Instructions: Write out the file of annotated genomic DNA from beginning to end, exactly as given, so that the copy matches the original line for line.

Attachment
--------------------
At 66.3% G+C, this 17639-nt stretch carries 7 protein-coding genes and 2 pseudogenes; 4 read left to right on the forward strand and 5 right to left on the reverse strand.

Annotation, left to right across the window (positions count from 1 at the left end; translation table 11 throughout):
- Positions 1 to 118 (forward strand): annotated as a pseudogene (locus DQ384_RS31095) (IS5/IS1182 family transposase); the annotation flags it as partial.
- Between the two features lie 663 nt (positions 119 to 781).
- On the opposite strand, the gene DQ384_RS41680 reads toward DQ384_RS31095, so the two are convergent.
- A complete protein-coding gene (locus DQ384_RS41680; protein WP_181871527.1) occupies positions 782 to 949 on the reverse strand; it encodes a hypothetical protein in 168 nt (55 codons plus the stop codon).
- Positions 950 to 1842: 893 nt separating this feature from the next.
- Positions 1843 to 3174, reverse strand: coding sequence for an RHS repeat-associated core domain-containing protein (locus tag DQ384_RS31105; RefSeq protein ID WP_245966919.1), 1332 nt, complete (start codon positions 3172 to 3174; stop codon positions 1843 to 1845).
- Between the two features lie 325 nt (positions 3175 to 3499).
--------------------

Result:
At 66.3% G+C, this 17639-nt stretch carries 7 protein-coding genes and 2 pseudogenes; 4 read left to right on the forward strand and 5 right to left on the reverse strand.

Annotation, left to right across the window (positions count from 1 at the left end; translation table 11 throughout):
- Positions 1 to 118 (forward strand): annotated as a pseudogene (locus DQ384_RS31095) (IS5/IS1182 family transposase); the annotation flags it as partial.
- Between the two features lie 663 nt (positions 119 to 781).
- On the opposite strand, the gene DQ384_RS41680 reads toward DQ384_RS31095, so the two are convergent.
- A complete protein-coding gene (locus DQ384_RS41680; protein WP_181871527.1) occupies positions 782 to 949 on the reverse strand; it encodes a hypothetical protein in 168 nt (55 codons plus the stop codon).
- Positions 950 to 1842: 893 nt separating this feature from the next.
- Positions 1843 to 3174, reverse strand: coding sequence for an RHS repeat-associated core domain-containing protein (locus tag DQ384_RS31105; RefSeq protein ID WP_245966919.1), 1332 nt, complete (start codon positions 3172 to 3174; stop codon positions 1843 to 1845).
- Between the two features lie 325 nt (positions 3175 to 3499).